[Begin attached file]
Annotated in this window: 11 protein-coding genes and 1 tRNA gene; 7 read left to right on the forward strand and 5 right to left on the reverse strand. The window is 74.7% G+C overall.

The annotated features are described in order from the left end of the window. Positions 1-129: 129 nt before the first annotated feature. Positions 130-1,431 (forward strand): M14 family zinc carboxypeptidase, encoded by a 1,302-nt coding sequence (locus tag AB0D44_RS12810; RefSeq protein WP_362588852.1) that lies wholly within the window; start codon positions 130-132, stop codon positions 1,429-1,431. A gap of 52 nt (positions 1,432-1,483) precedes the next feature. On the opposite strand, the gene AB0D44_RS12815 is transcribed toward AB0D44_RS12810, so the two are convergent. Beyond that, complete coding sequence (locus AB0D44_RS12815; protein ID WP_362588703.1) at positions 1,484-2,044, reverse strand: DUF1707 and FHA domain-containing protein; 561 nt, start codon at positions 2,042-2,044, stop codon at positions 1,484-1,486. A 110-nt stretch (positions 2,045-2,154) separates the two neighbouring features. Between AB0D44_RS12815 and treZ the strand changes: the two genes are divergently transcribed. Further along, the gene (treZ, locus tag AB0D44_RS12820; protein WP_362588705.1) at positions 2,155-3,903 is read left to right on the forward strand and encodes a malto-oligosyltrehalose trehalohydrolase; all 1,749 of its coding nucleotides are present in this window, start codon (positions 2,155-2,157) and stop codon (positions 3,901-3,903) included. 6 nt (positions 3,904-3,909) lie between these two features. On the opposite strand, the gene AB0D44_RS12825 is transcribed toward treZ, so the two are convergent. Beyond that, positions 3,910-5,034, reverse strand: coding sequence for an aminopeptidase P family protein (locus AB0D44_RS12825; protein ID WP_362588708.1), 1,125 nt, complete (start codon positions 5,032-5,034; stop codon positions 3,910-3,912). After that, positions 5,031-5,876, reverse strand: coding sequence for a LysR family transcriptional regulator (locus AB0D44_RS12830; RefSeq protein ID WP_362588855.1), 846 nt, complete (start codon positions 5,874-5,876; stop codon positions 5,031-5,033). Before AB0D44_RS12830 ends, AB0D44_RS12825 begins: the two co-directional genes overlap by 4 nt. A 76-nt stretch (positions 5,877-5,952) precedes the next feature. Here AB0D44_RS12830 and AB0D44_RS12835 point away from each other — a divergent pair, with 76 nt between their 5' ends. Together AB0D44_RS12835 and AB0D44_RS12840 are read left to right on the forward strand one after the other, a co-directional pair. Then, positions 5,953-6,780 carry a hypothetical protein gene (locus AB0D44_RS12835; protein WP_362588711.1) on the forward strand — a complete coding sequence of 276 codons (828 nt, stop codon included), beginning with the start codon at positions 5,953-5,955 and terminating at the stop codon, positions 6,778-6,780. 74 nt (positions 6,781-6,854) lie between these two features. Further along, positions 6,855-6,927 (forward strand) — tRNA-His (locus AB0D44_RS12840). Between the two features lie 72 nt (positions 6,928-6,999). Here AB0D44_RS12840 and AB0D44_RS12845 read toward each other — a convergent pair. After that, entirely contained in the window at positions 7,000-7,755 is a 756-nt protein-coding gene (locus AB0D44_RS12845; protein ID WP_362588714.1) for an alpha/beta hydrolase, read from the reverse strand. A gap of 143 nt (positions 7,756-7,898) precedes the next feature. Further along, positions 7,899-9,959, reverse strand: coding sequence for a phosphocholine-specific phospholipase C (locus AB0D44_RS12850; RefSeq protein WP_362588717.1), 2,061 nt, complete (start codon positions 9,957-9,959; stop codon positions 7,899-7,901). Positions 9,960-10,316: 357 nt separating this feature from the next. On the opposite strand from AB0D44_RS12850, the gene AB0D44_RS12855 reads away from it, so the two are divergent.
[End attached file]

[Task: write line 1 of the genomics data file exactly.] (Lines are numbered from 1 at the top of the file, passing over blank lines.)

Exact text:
Annotated in this window: 11 protein-coding genes and 1 tRNA gene; 7 read left to right on the forward strand and 5 right to left on the reverse strand. The window is 74.7% G+C overall.